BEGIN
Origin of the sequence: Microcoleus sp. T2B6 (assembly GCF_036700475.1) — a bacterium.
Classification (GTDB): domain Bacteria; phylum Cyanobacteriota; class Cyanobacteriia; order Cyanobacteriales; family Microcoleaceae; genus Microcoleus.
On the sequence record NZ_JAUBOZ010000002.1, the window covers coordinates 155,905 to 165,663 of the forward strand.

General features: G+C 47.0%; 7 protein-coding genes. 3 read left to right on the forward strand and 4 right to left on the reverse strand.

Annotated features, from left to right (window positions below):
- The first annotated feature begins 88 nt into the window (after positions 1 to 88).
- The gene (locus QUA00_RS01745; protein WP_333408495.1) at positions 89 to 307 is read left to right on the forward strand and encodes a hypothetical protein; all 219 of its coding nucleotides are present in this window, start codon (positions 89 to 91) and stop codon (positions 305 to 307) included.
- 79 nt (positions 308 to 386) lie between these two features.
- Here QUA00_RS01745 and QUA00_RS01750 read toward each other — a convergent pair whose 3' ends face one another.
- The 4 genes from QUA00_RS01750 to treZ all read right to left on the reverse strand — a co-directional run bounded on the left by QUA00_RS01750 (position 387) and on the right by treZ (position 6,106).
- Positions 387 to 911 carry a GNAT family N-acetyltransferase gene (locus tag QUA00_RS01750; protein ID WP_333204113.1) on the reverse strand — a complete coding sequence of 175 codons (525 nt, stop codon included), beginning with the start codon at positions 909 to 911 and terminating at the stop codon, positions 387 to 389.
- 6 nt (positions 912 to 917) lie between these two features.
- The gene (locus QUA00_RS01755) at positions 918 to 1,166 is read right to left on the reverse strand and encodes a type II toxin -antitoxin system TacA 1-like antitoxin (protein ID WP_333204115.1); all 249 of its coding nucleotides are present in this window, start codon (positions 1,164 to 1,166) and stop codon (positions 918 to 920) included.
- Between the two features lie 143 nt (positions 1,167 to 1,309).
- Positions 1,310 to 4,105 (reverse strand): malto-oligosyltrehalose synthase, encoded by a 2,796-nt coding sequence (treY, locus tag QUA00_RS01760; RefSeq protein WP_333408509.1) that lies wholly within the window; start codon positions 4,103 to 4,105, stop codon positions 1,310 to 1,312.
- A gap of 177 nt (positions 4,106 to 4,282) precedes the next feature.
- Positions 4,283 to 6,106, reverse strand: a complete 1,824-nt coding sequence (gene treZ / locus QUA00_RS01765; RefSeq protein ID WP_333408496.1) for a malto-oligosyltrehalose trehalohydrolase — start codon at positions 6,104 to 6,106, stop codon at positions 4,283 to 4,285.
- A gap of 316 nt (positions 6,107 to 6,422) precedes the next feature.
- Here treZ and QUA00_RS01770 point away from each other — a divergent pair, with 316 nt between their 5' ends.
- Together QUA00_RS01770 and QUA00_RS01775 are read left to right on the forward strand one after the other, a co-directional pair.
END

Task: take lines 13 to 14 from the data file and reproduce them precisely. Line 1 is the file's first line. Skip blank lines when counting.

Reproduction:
- The gene (locus QUA00_RS01755) at positions 918 to 1,166 is read right to left on the reverse strand and encodes a type II toxin -antitoxin system TacA 1-like antitoxin (protein ID WP_333204115.1); all 249 of its coding nucleotides are present in this window, start codon (positions 1,164 to 1,166) and stop codon (positions 918 to 920) included.
- Between the two features lie 143 nt (positions 1,167 to 1,309).